The Israel Police recently launched a major advertising campaign urging people to apply to join the force. But under the heading "Job Requirements," the ads include one interesting sentence in bright yellow: “Preference given to military combat service.”
With these few words, the police are effectively discriminating against Israeli Arabs, ultra-Orthodox Jews and people disqualified for combat by health reasons.
Just last month, Police Commissioner Yohanan Danino told a conference of Arab mayors that the force wanted to increase its recruitment of minorities. “We plan to launch a major recruitment drive this year,” he said. “I urge the Arab leadership to call on [Arab citizens] in every possible forum to join the Israel Police.”
Danino has made similar comments about recruiting more ultra-Orthodox Jews. But now, in its biggest recruitment drive in years, the force is still discriminating against both groups.
Samir Darwish, a former mayor of Zemer whose father and brother were both cops, finds the ad campaign discriminatory, hurtful and bewildering.
“There’s a trend in the police today toward recruiting more young Arabs; the police commissioner and the [public security] minister talk about it on every possible occasion,” he said. “So I don’t understand this campaign. We have a major interest in enlisting our young people in the police to fight violence in our community, and I very much hope the police fix this.”
But Mahmoud Assi, mayor of Kafr Bara, said he wasn’t surprised. “It’s always been like this,” he said.
The ultra-Orthodox were equally upset by the ads. “Government agencies aren’t doing anything to let Haredim integrate,” said MK Moshe Gafni (United Torah Judaism). “This is a good and correct example of discrimination against the Haredi community. What’s the connection between being a Golani Brigade fighter and being a good police investigator?”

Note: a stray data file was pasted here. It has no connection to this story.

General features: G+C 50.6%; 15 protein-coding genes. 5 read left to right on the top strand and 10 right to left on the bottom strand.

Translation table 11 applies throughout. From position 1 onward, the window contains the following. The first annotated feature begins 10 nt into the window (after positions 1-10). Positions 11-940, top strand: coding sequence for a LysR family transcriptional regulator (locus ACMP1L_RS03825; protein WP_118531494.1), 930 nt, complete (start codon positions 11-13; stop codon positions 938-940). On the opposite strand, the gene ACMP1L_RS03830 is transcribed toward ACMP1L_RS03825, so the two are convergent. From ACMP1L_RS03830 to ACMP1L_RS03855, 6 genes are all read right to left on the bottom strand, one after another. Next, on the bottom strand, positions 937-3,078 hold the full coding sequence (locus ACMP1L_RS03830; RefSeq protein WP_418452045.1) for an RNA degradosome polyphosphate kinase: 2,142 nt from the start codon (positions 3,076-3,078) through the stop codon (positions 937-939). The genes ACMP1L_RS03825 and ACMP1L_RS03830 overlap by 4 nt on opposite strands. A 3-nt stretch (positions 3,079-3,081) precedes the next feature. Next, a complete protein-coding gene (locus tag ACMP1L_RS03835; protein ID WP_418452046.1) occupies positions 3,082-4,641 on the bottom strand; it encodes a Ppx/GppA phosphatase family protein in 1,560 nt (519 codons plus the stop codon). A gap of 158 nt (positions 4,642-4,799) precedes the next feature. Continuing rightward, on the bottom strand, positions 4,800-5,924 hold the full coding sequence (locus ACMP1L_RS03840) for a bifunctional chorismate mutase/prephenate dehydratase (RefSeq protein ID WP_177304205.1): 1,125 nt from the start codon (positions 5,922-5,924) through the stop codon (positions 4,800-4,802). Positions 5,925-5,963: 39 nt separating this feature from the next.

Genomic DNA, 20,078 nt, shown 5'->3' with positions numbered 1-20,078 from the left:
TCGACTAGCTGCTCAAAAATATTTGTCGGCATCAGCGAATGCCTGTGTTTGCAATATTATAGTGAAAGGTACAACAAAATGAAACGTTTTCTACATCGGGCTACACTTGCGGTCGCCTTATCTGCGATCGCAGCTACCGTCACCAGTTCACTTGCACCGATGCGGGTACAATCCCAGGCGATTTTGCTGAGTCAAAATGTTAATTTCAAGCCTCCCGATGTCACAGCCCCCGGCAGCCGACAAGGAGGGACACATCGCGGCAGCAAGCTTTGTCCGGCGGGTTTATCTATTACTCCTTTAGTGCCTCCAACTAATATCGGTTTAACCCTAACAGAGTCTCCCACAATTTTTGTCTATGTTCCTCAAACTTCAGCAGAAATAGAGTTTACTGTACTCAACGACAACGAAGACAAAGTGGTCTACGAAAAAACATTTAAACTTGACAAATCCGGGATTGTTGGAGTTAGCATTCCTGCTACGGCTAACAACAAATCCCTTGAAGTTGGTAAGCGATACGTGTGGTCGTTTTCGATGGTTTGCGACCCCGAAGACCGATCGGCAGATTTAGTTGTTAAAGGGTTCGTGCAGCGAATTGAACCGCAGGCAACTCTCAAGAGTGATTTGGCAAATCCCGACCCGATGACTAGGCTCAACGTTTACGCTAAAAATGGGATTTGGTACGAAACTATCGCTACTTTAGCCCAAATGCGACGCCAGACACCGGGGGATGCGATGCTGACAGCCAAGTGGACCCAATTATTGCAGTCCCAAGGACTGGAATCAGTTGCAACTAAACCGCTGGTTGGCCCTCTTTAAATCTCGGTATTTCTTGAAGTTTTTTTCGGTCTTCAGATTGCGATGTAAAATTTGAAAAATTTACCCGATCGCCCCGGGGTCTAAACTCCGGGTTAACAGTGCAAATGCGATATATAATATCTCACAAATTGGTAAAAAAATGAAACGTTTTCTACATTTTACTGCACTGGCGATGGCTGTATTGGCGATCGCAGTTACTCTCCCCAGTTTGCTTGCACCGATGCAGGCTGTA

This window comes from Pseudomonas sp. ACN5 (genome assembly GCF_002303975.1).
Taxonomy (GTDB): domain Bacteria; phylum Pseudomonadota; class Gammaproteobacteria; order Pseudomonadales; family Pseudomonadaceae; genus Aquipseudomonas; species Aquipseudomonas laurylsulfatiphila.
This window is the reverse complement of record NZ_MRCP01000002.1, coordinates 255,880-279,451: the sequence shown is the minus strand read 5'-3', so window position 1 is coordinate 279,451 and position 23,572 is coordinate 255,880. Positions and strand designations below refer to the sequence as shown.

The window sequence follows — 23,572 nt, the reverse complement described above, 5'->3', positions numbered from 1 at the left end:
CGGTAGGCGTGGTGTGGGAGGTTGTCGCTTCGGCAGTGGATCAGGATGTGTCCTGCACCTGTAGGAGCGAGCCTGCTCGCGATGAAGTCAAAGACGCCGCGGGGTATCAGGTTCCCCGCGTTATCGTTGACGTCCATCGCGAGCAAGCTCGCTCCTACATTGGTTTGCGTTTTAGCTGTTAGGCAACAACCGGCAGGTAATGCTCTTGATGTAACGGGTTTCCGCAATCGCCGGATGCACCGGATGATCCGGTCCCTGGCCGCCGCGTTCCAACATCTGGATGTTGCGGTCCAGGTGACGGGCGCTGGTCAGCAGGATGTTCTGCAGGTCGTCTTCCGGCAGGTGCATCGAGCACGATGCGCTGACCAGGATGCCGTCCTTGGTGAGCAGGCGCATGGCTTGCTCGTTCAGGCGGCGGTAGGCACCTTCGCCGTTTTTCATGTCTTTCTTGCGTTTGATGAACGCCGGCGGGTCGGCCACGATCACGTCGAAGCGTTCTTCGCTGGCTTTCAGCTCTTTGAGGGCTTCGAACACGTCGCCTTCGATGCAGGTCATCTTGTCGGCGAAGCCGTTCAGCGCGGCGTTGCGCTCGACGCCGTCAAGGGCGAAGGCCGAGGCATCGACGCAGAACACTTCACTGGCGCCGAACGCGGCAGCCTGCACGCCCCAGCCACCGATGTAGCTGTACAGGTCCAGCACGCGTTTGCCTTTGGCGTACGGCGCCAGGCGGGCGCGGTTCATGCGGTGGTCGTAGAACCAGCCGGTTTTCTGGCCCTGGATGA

A check of other police forces worldwide, including the United States, Australia, Britain and other European countries, found that none require combat experience for ordinary policemen, as opposed to special-forces units. And even many local police officers admit there’s no relationship between combat service and being a good cop.
Dr. Avi Bruchman, a former police major general whose last job was head of the community policing unit, said he didn’t think combat service should be required. Bruchman, who now teaches at Ashkelon Academic College, said he recently tried to get several of his criminology students – whose education is very relevant to police work – into the force, even arranging a meeting for them with senior police officers. But the effort fell through because they hadn’t served in combat units.
“I don’t understand the connection,” Bruchman said. “Who said a fighter who did combat service and learned to assault the enemy will be a better investigator than someone else?”
According to Bruchman, by “ruling out so many people and groups” in advance, “the police are losing important and high-quality manpower.”
A police spokesman said the force recruits people from every population group in Israel “and is even working to encourage recruitment in the Haredi and Arab communities in many ways.”
But giving preference to combat service is “necessary, appropriate and practical given the tasks the Israel Police faces, including its responsibility for public security and dealing with terror attacks,” he said. “This does not undermine or discriminate in the integration of all population groups, which is one of the organization’s strategic goals.”
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